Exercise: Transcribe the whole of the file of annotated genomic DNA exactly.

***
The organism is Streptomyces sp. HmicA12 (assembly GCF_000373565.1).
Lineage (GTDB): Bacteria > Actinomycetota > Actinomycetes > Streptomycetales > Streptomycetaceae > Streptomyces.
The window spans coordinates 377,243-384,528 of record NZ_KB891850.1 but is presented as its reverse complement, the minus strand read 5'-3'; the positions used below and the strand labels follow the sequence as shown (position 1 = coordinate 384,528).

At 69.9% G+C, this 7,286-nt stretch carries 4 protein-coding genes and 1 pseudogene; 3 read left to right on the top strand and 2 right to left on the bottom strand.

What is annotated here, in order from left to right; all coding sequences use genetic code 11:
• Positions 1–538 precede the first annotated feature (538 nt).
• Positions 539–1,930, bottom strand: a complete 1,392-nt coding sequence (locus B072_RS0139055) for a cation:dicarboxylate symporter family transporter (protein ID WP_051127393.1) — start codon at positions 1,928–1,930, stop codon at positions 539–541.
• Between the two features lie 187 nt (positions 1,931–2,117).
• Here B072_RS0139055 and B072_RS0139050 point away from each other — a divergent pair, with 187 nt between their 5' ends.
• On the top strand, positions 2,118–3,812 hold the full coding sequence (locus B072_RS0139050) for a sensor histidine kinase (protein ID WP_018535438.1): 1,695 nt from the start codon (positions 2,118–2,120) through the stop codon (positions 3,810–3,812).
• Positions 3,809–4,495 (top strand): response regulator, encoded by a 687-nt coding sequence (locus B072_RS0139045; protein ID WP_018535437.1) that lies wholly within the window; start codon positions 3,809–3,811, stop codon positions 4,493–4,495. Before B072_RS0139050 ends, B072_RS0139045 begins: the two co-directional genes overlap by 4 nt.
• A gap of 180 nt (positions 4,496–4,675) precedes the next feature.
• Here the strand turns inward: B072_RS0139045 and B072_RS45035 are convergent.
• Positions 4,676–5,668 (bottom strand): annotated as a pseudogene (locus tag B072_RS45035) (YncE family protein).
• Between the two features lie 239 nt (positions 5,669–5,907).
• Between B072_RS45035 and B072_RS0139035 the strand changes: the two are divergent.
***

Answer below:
The organism is Streptomyces sp. HmicA12 (assembly GCF_000373565.1).
Lineage (GTDB): Bacteria > Actinomycetota > Actinomycetes > Streptomycetales > Streptomycetaceae > Streptomyces.
The window spans coordinates 377,243-384,528 of record NZ_KB891850.1 but is presented as its reverse complement, the minus strand read 5'-3'; the positions used below and the strand labels follow the sequence as shown (position 1 = coordinate 384,528).

At 69.9% G+C, this 7,286-nt stretch carries 4 protein-coding genes and 1 pseudogene; 3 read left to right on the top strand and 2 right to left on the bottom strand.

What is annotated here, in order from left to right; all coding sequences use genetic code 11:
• Positions 1–538 precede the first annotated feature (538 nt).
• Positions 539–1,930, bottom strand: a complete 1,392-nt coding sequence (locus B072_RS0139055) for a cation:dicarboxylate symporter family transporter (protein ID WP_051127393.1) — start codon at positions 1,928–1,930, stop codon at positions 539–541.
• Between the two features lie 187 nt (positions 1,931–2,117).
• Here B072_RS0139055 and B072_RS0139050 point away from each other — a divergent pair, with 187 nt between their 5' ends.
• On the top strand, positions 2,118–3,812 hold the full coding sequence (locus B072_RS0139050) for a sensor histidine kinase (protein ID WP_018535438.1): 1,695 nt from the start codon (positions 2,118–2,120) through the stop codon (positions 3,810–3,812).
• Positions 3,809–4,495 (top strand): response regulator, encoded by a 687-nt coding sequence (locus B072_RS0139045; protein ID WP_018535437.1) that lies wholly within the window; start codon positions 3,809–3,811, stop codon positions 4,493–4,495. Before B072_RS0139050 ends, B072_RS0139045 begins: the two co-directional genes overlap by 4 nt.
• A gap of 180 nt (positions 4,496–4,675) precedes the next feature.
• Here the strand turns inward: B072_RS0139045 and B072_RS45035 are convergent.
• Positions 4,676–5,668 (bottom strand): annotated as a pseudogene (locus tag B072_RS45035) (YncE family protein).
• Between the two features lie 239 nt (positions 5,669–5,907).
• Between B072_RS45035 and B072_RS0139035 the strand changes: the two are divergent.